ZIMBABWE has for the past two years failed to come up with a debt settlement plan to clear arrears to multilateral financial institutions.
Finance and Economic Development minister Mthuli Ncube has been struggling to table a tangible debt clearance plan to unlock fresh funding.
External debt is estimated at US$8,2 billion with 17% owed by public entities through guarantees.
Multilateral external debt, as at the end of September 2020, stood at US$2,7 billion, of which 90% are arrears.
Zimbabwe owes the World Bank Group US$1,3 billion, European Investment Bank US$329 million and other multilateral creditors US$28 million, at a time bilateral external debt is estimated at US$5,6 billion (68% of public debt), of which arrears account for 71%.
Debt owed to the Paris Club is US$3,6 billion and Non-Paris Club, US$1,6 billion.
The International Monetary Fund (IMF) Staff-Monitored Programme (SMP) aimed at key structural reforms is off the rails while the Transitional Stabilisation Programme (TSP), which acknowledged the need for debt repayment, came to an end.
The National Development Strategy 1 has been adopted.
The African Development Bank (AfDB) has been negotiating for debt settlements with other multilateral institutions.
But AfDB officer-in-charge Walter Odero this week confirmed that there was no debt settlement plan since January 2020.
“Previously, the IMF Staff Monitored Programme (SMP) for the period May 2019 to March 2020 was to guide dialogue towards an agreed debt settlement plan. However, the programme collapsed in September 2019,” Odero said.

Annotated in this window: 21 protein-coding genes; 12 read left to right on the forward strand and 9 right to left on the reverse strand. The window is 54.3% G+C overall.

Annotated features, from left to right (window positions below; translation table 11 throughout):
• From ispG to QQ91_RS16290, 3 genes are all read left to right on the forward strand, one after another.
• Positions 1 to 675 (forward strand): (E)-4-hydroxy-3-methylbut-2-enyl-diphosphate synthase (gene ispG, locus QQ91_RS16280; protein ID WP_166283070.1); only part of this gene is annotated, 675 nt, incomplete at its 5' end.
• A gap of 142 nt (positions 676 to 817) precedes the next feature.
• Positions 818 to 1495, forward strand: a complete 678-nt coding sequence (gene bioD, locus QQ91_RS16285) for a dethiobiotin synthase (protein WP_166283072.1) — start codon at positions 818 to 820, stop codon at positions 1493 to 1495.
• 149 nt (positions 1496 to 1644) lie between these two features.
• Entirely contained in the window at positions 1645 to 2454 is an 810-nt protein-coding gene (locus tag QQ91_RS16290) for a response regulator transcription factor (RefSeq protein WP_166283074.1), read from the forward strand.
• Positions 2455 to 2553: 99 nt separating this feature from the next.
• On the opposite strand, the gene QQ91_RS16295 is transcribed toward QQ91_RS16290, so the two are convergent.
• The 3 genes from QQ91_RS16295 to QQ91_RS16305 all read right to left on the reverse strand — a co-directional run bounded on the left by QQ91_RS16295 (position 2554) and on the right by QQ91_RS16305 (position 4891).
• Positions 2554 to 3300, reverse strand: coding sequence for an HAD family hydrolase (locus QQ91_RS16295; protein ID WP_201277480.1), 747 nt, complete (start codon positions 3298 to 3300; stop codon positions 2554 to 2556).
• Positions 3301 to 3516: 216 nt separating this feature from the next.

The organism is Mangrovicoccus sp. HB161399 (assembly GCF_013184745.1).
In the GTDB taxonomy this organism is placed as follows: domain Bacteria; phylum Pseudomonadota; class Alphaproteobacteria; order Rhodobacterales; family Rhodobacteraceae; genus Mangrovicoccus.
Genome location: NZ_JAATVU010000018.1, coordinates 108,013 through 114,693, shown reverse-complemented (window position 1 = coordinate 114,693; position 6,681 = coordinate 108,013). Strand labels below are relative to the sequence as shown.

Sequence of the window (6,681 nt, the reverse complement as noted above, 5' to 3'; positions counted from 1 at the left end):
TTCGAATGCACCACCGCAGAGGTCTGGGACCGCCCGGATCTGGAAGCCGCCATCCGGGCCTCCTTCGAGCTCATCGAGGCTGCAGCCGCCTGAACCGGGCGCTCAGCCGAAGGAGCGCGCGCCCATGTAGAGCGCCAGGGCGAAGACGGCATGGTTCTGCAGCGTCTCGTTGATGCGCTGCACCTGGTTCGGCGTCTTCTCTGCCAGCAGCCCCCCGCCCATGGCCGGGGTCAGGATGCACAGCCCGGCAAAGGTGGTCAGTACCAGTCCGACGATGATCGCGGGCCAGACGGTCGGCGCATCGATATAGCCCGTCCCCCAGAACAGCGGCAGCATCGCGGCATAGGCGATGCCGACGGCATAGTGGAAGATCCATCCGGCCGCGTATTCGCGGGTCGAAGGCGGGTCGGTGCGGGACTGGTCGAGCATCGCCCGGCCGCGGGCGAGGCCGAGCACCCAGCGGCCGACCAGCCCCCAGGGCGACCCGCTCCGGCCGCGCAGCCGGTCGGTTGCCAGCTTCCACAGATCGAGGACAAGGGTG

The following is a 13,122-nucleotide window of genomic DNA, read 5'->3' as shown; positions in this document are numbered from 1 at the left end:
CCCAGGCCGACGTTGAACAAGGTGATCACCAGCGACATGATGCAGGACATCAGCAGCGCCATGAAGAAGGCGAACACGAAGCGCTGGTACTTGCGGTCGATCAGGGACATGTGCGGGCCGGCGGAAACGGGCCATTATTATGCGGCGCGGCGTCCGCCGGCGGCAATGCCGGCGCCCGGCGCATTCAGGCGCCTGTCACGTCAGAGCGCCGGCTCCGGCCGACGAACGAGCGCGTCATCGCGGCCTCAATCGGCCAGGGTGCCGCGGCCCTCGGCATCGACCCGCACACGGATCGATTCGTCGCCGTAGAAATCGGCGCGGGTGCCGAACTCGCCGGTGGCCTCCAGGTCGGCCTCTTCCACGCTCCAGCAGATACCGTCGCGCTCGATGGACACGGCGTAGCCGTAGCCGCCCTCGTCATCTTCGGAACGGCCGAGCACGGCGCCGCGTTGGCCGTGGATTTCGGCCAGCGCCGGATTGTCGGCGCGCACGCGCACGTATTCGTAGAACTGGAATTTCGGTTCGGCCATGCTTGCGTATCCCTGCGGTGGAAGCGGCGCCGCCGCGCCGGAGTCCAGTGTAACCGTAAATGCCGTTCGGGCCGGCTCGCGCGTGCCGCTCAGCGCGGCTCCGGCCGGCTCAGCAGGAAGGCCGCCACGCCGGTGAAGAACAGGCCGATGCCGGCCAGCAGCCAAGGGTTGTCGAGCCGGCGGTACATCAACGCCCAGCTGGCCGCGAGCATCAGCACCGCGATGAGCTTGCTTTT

“You may want to refer to IMF Zimbabwe Country Representative for further views on this matter.”
He further said: “Outstanding arrears at the moment to the Bank Group are US$730 million. We do not track monthly accumulation as different instruments mature at different times and figures also change when the government makes quarterly token payment”. Odero said the bank will continue engaging other financial institutions but the SMP must be re-established.
An IMF delegation is expected in Zimbabwe in the coming months to resuscitate the SMP.
“The government needs to re-engage with the international community as specified in the National Development Strategy 2021-2025,” he pointed out
“As indicated earlier, the government needs to agree on some deliverables by way of an SMP which would include reforms in fiscal, financial and monetary policy framework.
“In particular, efforts to significantly reduce fiscal deficit, reduce inflation to a single digit and ensure that the exchange rate is not misaligned, would be key outcomes.”
Odero further said: “This is the cost to the country for not realising foreign and domestic financing that would in turn be invested in much-needed infrastructure. In our Infrastructure Flagship Report of 2019, we estimated that US$3,4 billion would be needed to be invested each year between 2020 and 2030, so as to have an international standard infrastructure network and system suitable for development. The more we delay to get such resources for development.